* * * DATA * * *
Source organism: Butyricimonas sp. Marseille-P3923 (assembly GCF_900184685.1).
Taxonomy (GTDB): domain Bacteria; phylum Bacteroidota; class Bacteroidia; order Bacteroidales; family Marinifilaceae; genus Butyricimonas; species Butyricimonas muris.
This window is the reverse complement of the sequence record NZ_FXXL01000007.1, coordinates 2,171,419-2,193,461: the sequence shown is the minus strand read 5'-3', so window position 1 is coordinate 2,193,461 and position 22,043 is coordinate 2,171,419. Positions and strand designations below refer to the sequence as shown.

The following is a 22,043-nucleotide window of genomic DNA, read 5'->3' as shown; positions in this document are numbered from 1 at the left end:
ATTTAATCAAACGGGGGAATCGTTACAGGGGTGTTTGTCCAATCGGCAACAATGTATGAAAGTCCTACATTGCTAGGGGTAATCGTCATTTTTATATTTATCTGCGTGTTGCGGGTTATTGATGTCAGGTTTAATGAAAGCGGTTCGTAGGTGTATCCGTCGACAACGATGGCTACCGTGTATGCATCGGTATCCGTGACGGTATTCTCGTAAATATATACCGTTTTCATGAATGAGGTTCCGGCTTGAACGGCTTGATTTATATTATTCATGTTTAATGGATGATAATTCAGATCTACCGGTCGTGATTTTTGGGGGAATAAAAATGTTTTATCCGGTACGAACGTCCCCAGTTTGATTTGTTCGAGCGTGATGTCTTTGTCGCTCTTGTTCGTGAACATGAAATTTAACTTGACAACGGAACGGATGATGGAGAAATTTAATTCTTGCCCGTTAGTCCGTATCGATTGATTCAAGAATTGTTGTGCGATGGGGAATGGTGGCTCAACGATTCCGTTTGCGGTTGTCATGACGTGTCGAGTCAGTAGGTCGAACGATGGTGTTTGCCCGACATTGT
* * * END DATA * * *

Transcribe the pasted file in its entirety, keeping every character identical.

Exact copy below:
Source organism: Butyricimonas sp. Marseille-P3923 (assembly GCF_900184685.1).
Taxonomy (GTDB): domain Bacteria; phylum Bacteroidota; class Bacteroidia; order Bacteroidales; family Marinifilaceae; genus Butyricimonas; species Butyricimonas muris.
This window is the reverse complement of the sequence record NZ_FXXL01000007.1, coordinates 2,171,419-2,193,461: the sequence shown is the minus strand read 5'-3', so window position 1 is coordinate 2,193,461 and position 22,043 is coordinate 2,171,419. Positions and strand designations below refer to the sequence as shown.

The following is a 22,043-nucleotide window of genomic DNA, read 5'->3' as shown; positions in this document are numbered from 1 at the left end:
ATTTAATCAAACGGGGGAATCGTTACAGGGGTGTTTGTCCAATCGGCAACAATGTATGAAAGTCCTACATTGCTAGGGGTAATCGTCATTTTTATATTTATCTGCGTGTTGCGGGTTATTGATGTCAGGTTTAATGAAAGCGGTTCGTAGGTGTATCCGTCGACAACGATGGCTACCGTGTATGCATCGGTATCCGTGACGGTATTCTCGTAAATATATACCGTTTTCATGAATGAGGTTCCGGCTTGAACGGCTTGATTTATATTATTCATGTTTAATGGATGATAATTCAGATCTACCGGTCGTGATTTTTGGGGGAATAAAAATGTTTTATCCGGTACGAACGTCCCCAGTTTGATTTGTTCGAGCGTGATGTCTTTGTCGCTCTTGTTCGTGAACATGAAATTTAACTTGACAACGGAACGGATGATGGAGAAATTTAATTCTTGCCCGTTAGTCCGTATCGATTGATTCAAGAATTGTTGTGCGATGGGGAATGGTGGCTCAACGATTCCGTTTGCGGTTGTCATGACGTGTCGAGTCAGTAGGTCGAACGATGGTGTTTGCCCGACATTGT